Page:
I was briefed earlier today on Visual Studio support on Windows Vista, and I wanted to clear the air... because there seems to be some confusion.
- Visual Studio 6.0 - Supported on Windows Vista
- Visual Studio 2002 - Not supported on Windows Vista
- Visual Studio 2003 - Not supported on Windows Vista
- Visual Studio 2005 SP1- Supported on Windows Vista, currently has UAC-related compatibility issues that may get in your way. This issues will be fixed after Vista RTMs. (I suspect if you shut UAC off you won't have these issues... but of course I don;t recommend that)
What does this mean for developers? Well, it's important to remember that the .NET 1.1 runtime will still be compatible with Vista, so your apps themselves will continue to run fine. But for the tools, it would take a lot of work to bring those apps up to speed, and Microsoft has to make hard choices on how it allocates its resources.
If you're in a large organization, and you still have to support .NET 1.1 code, chances are pretty good you're on Software Assurance, and you'll have a copy of Windows Vista Enterprise. Time to utilize one of your 4 VPC image license and fire up your development environment in Virtual PC. If you're not in a large organization, Virtual PC / Virtual Server is still free. Virtual Server 2005 R2 SP1 Beta 2 (say that 5x fast) has a new utility called VHDMount that lets you mount a VHD as a physical hard drive on the host. You can store all of your source code in a separate VHD and access it from both the host and the guest.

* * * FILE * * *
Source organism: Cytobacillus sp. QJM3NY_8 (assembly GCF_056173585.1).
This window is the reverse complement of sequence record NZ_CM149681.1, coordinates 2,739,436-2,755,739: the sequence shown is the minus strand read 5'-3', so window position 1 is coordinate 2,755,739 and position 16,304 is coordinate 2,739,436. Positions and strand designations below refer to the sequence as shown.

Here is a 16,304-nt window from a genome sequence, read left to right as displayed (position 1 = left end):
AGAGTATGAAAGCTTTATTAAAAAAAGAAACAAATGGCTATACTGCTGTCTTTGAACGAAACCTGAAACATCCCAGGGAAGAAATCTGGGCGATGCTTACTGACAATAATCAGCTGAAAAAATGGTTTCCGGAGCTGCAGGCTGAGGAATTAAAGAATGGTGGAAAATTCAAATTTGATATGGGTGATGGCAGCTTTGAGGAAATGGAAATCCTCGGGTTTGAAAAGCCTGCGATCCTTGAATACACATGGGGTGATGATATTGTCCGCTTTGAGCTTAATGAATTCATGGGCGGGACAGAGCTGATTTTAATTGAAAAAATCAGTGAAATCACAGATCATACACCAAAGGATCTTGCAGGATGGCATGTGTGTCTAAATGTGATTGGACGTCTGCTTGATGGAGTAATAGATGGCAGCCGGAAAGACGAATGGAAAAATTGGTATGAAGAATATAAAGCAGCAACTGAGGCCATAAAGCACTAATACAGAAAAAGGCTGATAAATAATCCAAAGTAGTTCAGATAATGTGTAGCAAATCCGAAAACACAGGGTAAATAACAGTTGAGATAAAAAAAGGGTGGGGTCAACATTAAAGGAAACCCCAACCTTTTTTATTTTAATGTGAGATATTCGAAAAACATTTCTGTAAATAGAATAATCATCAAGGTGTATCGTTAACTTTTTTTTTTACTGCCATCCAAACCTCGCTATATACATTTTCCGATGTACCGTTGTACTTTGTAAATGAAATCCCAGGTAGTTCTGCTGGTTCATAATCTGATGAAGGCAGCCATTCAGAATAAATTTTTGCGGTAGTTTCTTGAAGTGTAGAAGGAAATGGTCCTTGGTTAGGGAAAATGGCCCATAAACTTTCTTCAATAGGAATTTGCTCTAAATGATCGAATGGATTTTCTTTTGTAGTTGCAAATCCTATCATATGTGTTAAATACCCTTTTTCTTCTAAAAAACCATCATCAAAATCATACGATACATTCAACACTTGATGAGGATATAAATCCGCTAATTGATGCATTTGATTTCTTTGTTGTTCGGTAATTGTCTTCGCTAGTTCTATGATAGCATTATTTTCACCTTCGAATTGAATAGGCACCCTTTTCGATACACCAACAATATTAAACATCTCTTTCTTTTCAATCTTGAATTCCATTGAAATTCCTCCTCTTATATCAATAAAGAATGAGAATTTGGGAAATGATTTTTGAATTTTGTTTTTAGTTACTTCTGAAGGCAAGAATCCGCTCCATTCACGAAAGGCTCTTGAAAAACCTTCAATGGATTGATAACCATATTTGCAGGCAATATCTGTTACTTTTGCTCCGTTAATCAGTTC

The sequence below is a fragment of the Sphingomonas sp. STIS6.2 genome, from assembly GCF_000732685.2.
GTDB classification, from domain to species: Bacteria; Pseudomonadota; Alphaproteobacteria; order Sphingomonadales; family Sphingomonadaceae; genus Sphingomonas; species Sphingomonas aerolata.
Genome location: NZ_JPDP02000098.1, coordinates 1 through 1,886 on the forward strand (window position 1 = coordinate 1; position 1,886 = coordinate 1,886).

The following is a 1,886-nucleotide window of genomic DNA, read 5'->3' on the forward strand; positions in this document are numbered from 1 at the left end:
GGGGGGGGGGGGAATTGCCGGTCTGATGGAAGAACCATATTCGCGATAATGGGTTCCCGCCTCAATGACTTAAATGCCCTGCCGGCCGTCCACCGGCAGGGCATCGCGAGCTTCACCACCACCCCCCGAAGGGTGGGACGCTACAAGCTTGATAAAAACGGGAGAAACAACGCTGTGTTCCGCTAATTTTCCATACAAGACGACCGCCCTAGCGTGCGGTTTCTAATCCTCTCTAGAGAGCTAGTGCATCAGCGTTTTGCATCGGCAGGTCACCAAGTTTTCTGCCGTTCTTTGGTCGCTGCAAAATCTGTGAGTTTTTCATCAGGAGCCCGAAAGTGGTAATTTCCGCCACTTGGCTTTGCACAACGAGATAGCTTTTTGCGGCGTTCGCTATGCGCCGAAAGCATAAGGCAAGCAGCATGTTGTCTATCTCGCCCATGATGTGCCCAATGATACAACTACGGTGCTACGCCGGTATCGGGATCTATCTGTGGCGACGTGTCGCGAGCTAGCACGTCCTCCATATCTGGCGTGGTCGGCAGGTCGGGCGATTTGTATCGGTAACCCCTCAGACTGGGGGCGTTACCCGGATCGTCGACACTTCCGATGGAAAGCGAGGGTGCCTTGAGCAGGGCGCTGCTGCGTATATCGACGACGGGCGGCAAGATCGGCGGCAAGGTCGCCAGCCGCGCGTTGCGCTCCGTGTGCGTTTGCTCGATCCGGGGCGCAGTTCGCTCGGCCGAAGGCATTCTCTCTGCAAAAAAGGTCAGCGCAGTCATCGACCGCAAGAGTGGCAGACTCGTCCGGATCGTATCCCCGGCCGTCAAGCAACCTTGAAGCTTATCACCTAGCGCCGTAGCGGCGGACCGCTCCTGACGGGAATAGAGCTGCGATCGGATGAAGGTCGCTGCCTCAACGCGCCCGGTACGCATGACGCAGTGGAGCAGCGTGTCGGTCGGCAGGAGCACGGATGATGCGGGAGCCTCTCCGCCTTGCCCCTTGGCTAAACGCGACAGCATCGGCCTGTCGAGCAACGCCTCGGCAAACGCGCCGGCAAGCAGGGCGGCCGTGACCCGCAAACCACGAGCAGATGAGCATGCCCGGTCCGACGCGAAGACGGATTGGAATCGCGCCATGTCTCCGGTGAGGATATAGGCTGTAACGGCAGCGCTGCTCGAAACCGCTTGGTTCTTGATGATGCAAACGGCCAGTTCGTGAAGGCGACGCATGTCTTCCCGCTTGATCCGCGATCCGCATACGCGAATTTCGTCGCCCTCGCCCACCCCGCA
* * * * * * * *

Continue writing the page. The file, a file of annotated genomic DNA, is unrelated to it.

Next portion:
UPDATE: Don't forget about MSBee, which lets you compile to .NET 1.1 on VS2005.
The other solution is to migrate most of the organization to Vista and keep the developers on XP/2003. You can still develop for .NET 3.0 on those platforms, so most apps shouldn't have a problem (unless you're hooking into something like dwmapi.dll)
Anyways, is Microsoft trying to purpously force people to upgrade to .NET 2.0/3.0? Absolutely not. But you have to ask youself a question: Would rather Visual Studio "Orcas" be delayed until the end of 2007 to get 2003 running on Vista? I know my answer is "hell no", and yours probably is too.
It's a bad deal, but in the end, it's the right call to keep other products on track. I wish Microsoft baked VPC into Vista like virtualization was built into OSX for OS9 compatibility... but I'm just a crazy man.